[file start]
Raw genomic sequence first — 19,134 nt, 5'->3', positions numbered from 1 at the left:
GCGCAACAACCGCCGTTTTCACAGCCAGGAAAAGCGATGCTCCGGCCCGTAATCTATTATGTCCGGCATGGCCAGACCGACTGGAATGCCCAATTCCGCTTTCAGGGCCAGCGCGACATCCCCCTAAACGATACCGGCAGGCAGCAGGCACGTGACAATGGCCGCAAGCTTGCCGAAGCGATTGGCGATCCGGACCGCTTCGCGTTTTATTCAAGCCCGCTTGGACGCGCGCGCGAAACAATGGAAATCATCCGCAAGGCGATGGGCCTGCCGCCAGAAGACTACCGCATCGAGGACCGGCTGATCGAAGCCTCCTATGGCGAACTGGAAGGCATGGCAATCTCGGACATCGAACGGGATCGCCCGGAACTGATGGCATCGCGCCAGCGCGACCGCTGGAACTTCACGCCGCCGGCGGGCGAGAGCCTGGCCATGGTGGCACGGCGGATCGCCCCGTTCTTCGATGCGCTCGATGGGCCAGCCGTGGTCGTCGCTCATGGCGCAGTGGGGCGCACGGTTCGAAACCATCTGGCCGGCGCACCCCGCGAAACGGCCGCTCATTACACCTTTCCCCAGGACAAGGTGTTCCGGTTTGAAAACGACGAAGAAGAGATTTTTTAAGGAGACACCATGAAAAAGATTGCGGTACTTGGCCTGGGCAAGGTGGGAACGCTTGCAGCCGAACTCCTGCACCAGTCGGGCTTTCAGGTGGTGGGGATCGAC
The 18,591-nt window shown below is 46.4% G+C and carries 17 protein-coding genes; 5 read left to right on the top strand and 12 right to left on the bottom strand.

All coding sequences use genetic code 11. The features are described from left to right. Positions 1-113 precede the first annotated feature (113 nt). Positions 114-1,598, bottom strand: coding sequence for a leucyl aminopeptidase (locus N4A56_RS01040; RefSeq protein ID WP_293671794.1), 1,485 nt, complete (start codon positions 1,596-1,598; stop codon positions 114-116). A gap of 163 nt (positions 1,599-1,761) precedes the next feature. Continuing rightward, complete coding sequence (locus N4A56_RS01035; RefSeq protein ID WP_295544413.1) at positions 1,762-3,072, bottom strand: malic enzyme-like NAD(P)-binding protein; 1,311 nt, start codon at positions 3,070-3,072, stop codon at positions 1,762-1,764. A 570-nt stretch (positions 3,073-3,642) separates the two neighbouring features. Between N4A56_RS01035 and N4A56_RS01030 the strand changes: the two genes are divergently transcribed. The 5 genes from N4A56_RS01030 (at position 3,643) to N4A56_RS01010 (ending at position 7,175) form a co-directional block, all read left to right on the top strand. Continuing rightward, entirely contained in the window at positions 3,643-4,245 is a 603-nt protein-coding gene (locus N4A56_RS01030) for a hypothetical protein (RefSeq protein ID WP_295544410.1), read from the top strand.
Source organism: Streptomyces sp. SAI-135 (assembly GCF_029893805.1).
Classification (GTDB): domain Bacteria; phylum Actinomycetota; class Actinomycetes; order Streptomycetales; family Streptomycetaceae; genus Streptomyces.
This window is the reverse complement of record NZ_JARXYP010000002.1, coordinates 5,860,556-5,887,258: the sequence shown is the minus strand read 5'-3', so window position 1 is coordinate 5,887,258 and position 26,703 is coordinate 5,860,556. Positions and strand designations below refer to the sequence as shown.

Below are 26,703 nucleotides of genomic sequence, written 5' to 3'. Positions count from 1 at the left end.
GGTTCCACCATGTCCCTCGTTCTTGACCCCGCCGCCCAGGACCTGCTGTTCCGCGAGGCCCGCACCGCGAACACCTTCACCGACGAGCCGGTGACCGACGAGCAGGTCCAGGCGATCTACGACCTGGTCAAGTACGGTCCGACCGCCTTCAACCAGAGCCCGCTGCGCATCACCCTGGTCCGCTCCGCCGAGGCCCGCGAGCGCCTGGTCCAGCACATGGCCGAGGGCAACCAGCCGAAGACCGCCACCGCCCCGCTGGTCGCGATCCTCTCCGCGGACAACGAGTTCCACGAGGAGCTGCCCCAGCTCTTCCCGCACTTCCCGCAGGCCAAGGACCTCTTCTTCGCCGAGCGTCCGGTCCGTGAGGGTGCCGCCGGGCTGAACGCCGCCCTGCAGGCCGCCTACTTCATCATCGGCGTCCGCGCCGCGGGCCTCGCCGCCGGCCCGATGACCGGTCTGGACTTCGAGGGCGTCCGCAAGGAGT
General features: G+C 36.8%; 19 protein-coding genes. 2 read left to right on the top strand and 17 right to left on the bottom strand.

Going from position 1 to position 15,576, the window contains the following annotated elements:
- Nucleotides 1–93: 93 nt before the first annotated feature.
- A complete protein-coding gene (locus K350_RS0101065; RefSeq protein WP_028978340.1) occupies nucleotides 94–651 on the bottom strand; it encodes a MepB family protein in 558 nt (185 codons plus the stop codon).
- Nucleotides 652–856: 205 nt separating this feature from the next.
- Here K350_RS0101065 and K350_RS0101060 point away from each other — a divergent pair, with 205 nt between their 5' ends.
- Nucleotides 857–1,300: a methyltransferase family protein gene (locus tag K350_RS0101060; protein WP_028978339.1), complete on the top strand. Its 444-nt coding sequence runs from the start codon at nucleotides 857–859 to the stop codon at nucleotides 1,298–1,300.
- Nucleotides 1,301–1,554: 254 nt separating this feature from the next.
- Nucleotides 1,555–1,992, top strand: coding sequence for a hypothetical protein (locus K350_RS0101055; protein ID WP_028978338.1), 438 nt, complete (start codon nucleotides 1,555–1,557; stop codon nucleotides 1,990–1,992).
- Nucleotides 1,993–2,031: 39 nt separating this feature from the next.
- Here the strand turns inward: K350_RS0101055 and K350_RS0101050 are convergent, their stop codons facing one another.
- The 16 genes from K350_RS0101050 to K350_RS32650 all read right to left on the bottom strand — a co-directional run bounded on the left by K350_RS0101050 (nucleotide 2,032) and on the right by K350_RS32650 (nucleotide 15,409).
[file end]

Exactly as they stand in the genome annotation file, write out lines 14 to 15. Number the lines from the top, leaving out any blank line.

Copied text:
- Nucleotides 652–856: 205 nt separating this feature from the next.
- Here K350_RS0101065 and K350_RS0101060 point away from each other — a divergent pair, with 205 nt between their 5' ends.